Equity markets continued to rally in the first quarter, as inflationary numbers showed the first signs of easing off the peak inflation experienced during the summer and as the stock market positioned for the fed to begin easing rates by the end of the year; despite the fed giving no indication of rate cuts in 2023. The S&P 500 recovered around 7.5% during the first quarter of the year. The Technology-heavy NASDAQ led the market recovery up 17%, while the DOW Jones Industrial Average was relatively flat, up only .93% during the first quarter. The Russell 2000 Small Cap Index was up a modest 2.73% over the same period. International developed market equities, as measured by the Morgan Stanley Capital International Europe, Australasia, and Far East Index (MSCI EAFE), closed the first quarter up 8.47% in US dollar terms and up 7.49% in local currency. The MSCI Emerging Markets Share Price Index closed 1Q2023 up 3.6% in US dollar terms.
2022 saw high valuation technology, internet commerce and growth shares in general lag the overall market. The first quarter of 2023 saw these same sectors, hit hardest in 2022, post the strongest recovery. S&P 500 sector results through 3/31/23: Technology 21.8%, Communication Services 20.5%, Consumer Discretionary 16.05%, S&P 500 7.48%, Materials 4.29%, Industrials 3.71%, Real Estate 1.88%, Consumer Staples .83%, Health Care -4.31%, Utilities -3.24%, Energy -4.03% and Financials -5.56%. Subtracting out the tech stock bounce, equity markets made little ground during the first quarter, as returns were concentrated in 2022’s laggards, while value and defensive stocks sold off.
Based on current consensus earnings forecasts, the forward 12-month P/E ratio for the S&P 500 is 17.8X, slightly more expensive than the ten-year average P/E of about 17.3X. Currently, the market is estimating 1.5% earnings growth and 2% revenue growth in 2023, but analysts have already trimmed 2023 earnings forecasts down by 3.8% in the last three months alone. The average historical S&P 500 trough earnings multiple off of peak earnings has been 14.5X. This implies further downside for the S&P 500 if earnings have further negative adjustments; with higher interest rates, elevated inflation, and reduced economic growth potentially hitting corporate earnings in the future. Calendar year 2023 earnings guidance from managements will be a primary focus in the weeks ahead in order to provide some clarity on rising rates and inflation’s impact to corporate earnings. Currently, first quarter annual earnings growth is estimated to be down 6.6% from the prior year while the current consensus calendar year 2023 S&P 500 earnings number hinge on earnings growth returning to 9% growth by the fourth quarter. We are concerned that future earnings growth might have further to adjust with Wall Street analysts possibly still too optimistic.
During their March 2023 meeting, the Federal Reserve initiating another 25 basis point fed funds rate hike despite some new threats from instability in the banking sector. The March meeting marked the eighth interest rate hike, as the fed funds rate now sits at 4.75%-5.00%, the highest since 2007. Latest economic projections show an economy that is slowing following unprecedented stimulus during the pandemic. GDP grew 5.9% in 2021, 2.1% in 2022 and is estimated by the fed to be .4% in 2023. Inflationary pressures are beginning to slow discretionary spending and eroding corporate profit margins. As measured by the Consumer Price Index, annual inflation rose 6% in February, down from the 40-year high of 9.1% in June; indicating that we have seen a peak in inflation. All in, the Fed is willing to slow economic growth by increasing borrowing costs as it fights historic levels of inflation. Current forecasts are predicting a Fed Funds Rate around 5.1% by the end of 2023, equal to fourth quarter projections. Additionally, current consensus is starting to price in something greater than a soft landing for the economy. Bloomberg’s one year out recession probability forecast is now 100%, up from 60% at the end of the third quarter.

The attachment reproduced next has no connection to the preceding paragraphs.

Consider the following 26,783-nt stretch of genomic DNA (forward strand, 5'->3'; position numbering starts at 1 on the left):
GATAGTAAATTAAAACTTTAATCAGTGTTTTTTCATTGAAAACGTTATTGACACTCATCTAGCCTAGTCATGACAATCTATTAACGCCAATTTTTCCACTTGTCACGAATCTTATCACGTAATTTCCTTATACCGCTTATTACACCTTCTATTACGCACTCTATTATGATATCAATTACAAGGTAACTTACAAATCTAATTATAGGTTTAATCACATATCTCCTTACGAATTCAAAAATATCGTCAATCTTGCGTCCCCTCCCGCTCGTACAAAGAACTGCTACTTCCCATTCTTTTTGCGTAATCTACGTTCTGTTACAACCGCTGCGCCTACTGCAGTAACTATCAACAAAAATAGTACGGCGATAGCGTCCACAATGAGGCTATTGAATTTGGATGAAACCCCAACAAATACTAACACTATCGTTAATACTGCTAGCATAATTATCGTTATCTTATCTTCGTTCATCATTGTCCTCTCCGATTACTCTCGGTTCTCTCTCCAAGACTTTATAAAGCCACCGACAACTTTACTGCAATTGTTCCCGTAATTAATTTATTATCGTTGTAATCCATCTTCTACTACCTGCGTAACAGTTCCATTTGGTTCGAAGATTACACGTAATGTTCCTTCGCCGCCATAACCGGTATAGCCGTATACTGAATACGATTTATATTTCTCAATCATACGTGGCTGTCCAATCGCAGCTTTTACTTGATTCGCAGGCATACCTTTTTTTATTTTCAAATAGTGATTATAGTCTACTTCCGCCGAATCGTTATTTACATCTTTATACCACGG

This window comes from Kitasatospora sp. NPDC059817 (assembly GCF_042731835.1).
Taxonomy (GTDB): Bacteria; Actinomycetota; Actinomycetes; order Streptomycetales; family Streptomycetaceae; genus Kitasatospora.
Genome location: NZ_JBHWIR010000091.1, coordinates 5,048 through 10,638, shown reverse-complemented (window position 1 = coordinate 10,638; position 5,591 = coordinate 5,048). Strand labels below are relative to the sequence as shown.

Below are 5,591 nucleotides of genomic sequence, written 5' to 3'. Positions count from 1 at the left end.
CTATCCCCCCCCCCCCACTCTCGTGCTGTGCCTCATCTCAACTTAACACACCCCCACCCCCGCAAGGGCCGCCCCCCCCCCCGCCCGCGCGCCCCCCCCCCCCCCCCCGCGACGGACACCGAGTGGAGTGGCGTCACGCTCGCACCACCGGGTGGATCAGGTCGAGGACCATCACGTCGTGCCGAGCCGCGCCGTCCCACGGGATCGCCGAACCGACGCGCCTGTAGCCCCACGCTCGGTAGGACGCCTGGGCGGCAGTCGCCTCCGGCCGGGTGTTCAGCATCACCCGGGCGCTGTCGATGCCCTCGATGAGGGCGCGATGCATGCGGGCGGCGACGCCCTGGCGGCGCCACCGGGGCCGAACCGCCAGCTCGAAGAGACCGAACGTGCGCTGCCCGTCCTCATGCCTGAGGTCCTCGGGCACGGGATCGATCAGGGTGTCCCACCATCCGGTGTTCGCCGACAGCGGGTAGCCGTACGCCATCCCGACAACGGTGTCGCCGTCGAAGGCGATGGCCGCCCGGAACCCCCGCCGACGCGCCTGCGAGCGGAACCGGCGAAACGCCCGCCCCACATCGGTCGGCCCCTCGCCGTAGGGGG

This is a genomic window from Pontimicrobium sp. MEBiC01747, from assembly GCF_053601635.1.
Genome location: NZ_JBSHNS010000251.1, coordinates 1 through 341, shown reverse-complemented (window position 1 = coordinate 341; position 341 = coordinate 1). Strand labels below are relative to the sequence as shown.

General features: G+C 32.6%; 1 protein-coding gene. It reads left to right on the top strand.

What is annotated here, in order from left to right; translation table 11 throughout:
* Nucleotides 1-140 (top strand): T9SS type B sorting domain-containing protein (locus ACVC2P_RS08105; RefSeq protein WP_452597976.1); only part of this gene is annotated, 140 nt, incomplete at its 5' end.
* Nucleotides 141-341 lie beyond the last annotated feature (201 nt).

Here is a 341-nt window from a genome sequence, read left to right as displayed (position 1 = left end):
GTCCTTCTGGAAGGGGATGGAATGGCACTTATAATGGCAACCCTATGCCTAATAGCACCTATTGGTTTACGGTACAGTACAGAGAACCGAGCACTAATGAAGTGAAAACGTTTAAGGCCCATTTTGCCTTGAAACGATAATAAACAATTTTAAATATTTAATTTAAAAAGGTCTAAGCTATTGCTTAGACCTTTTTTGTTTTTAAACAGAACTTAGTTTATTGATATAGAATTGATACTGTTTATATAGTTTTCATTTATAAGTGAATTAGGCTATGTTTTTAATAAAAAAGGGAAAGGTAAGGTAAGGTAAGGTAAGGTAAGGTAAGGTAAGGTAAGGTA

The 10-year treasury staged a rally during the first quarter of 2023; starting the year at 3.88% and ending the first quarter at 3.47%. Current intermediate treasury rates are now back to levels last seen in 2010. Longest duration bonds outperformed shorter duration issues as yields fell across all maturities. Long treasuries returned 6.17% in the first quarter, while intermediate treasuries earned 2.27%. In a risk-on trade, higher credit quality underperformed the lowest credit quality issues. Aaa rated bonds within the Barclays U.S. Aggregate Index returned 2.78% in the first quarter, while Baa rated bonds earned 3.57% during the same period.
The Bloomberg Dollar Spot Index weakened 1.31% in the first quarter of 2023, as international currency markets are expecting a pause in fed policy towards the middle of 2023. Light crude oil futures fell 5.9% thus far in 2023 over energy demand concern. WTI oil futures fell to $75.67 at the end of March from $80.45 at the end of the year. 30-year mortgage rates rose from 6.66% at year-end 2022 to 6.81% at the end of March, while 30-year treasuries fell 32 basis points from 3.97% at year-end 2022 to 3.65% at the end of the first quarter.
According to the Bureau of Labor Statistics, the March employment report showed 236k jobs gained during the month. The report was slightly below estimates for a gain of 239,000 jobs. This was the first monthly jobs gain number below expectations after the last year of overheated numbers. The March Jobs number reported unemployment at 3.5%, at the February 2020 pre-pandemic rate of 3.5%, a 50-year low. The labor force participation rate in March was 62.6%, up from the pandemic trough of 60.2% in April of 2020. For March, hourly earnings rose 4.2%, below the recent wage inflation numbers averaging greater than 5% and indicating a slight cooling in wage inflation. The still hot jobs market, despite the Fed’s hiking policy, is keeping pressure on the Fed to raise rates higher. We see the fed raising rates 25 basis points in May and then holding rates steady. The recent jobs number showed the first signs of a labor market finally returning to reality.